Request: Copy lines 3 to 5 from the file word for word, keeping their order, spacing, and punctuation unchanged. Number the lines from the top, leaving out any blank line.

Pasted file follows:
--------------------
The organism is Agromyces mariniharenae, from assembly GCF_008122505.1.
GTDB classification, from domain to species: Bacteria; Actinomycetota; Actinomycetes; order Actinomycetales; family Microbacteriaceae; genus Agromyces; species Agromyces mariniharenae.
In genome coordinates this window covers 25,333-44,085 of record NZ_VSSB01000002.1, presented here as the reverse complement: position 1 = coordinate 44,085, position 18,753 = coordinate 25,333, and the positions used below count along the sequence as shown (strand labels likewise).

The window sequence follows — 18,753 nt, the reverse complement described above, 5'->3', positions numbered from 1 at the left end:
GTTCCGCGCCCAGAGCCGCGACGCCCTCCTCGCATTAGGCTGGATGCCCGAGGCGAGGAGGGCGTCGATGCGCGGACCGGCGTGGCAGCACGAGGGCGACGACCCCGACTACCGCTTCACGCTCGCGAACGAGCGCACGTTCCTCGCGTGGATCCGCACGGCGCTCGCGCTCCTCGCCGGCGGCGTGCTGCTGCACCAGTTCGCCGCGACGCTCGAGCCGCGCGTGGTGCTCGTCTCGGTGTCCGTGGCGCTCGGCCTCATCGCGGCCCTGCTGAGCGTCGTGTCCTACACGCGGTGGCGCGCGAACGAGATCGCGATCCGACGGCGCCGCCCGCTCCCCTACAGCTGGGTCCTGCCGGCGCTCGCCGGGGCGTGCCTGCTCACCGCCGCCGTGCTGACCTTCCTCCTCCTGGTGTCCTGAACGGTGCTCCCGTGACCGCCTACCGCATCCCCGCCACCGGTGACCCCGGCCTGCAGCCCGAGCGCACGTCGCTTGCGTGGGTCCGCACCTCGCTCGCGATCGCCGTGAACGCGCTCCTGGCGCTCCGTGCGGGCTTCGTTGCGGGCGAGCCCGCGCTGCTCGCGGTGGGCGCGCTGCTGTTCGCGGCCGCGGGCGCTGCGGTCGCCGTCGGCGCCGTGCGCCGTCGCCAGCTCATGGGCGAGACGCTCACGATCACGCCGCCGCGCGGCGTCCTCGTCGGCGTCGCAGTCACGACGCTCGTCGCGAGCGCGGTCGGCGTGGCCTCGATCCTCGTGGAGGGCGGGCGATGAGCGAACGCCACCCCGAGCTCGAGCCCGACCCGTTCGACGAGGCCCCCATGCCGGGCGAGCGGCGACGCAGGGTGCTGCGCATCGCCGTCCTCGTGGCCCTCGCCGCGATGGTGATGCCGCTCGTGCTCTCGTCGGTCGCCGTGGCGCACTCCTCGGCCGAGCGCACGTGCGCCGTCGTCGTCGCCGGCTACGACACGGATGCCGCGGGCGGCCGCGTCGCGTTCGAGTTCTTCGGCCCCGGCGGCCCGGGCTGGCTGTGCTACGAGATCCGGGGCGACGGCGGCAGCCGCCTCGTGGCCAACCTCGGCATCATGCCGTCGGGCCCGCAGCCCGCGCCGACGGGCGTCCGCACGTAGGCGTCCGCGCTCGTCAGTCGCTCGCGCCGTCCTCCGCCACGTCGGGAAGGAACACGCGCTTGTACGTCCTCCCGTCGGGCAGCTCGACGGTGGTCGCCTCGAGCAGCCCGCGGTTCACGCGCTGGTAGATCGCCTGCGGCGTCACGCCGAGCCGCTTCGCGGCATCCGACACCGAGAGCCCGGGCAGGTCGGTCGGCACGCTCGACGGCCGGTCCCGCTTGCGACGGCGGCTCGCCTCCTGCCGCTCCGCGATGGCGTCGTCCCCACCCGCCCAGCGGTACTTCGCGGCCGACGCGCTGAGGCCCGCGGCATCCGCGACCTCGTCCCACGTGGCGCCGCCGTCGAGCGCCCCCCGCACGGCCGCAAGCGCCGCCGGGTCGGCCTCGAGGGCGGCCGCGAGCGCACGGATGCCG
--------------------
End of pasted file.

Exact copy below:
In genome coordinates this window covers 25,333-44,085 of record NZ_VSSB01000002.1, presented here as the reverse complement: position 1 = coordinate 44,085, position 18,753 = coordinate 25,333, and the positions used below count along the sequence as shown (strand labels likewise).

The window sequence follows — 18,753 nt, the reverse complement described above, 5'->3', positions numbered from 1 at the left end:
GTTCCGCGCCCAGAGCCGCGACGCCCTCCTCGCATTAGGCTGGATGCCCGAGGCGAGGAGGGCGTCGATGCGCGGACCGGCGTGGCAGCACGAGGGCGACGACCCCGACTACCGCTTCACGCTCGCGAACGAGCGCACGTTCCTCGCGTGGATCCGCACGGCGCTCGCGCTCCTCGCCGGCGGCGTGCTGCTGCACCAGTTCGCCGCGACGCTCGAGCCGCGCGTGGTGCTCGTCTCGGTGTCCGTGGCGCTCGGCCTCATCGCGGCCCTGCTGAGCGTCGTGTCCTACACGCGGTGGCGCGCGAACGAGATCGCGATCCGACGGCGCCGCCCGCTCCCCTACAGCTGGGTCCTGCCGGCGCTCGCCGGGGCGTGCCTGCTCACCGCCGCCGTGCTGACCTTCCTCCTCCTGGTGTCCTGAACGGTGCTCCCGTGACCGCCTACCGCATCCCCGCCACCGGTGACCCCGGCCTGCAGCCCGAGCGCACGTCGCTTGCGTGGGTCCGCACCTCGCTCGCGATCGCCGTGAACGCGCTCCTGGCGCTCCGTGCGGGCTTCGTTGCGGGCGAGCCCGCGCTGCTCGCGGTGGGCGCGCTGCTGTTCGCGGCCGCGGGCGCTGCGGTCGCCGTCGGCGCCGTGCGCCGTCGCCAGCTCATGGGCGAGACGCTCACGATCACGCCGCCGCGCGGCGTCCTCGTCGGCGTCGCAGTCACGACGCTCGTCGCGAGCGCGGTCGGCGTGGCCTCGATCCTCGTGGAGGGCGGGCGATGAGCGAACGCCACCCCGAGCTCGAGCCCGACCCGTTCGACGAGGCCCCCATGCCGGGCGAGCGGCGACGCAGGGTGCTGCGCATCGCCGTCCTCGTGGCCCTCGCCGCGATGGTGATGCCGCTCGTGCTCTCGTCGGTCGCCGTGGCGCACTCCTCGGCCGAGCGCACGTGCGCCGTCGTCGTCGCCGGCTACGACACGGATGCCGCGGGCGGCCGCGTCGCGTTCGAGTTCTTCGGCCCCGGCGGCCCGGGCTGGCTGTGCTACGAGATCCGGGGCGACGGCGGCAGCCGCCTCGTGGCCAACCTCGGCATCATGCCGTCGGGCCCGCAGCCCGCGCCGACGGGCGTCCGCACGTAGGCGTCCGCGCTCGTCAGTCGCTCGCGCCGTCCTCCGCCACGTCGGGAAGGAACACGCGCTTGTACGTCCTCCCGTCGGGCAGCTCGACGGTGGTCGCCTCGAGCAGCCCGCGGTTCACGCGCTGGTAGATCGCCTGCGGCGTCACGCCGAGCCGCTTCGCGGCATCCGACACCGAGAGCCCGGGCAGGTCGGTCGGCACGCTCGACGGCCGGTCCCGCTTGCGACGGCGGCTCGCCTCCTGCCGCTCCGCGATGGCGTCGTCCCCACCCGCCCAGCGGTACTTCGCGGCCGACGCGCTGAGGCCCGCGGCATCCGCGACCTCGTCCCACGTGGCGCCGCCGTCGAGCGCCCCCCGCACGGCCGCAAGCGCCGCCGGGTCGGCCTCGAGGGCGGCCGCGAGCGCACGGATGCCG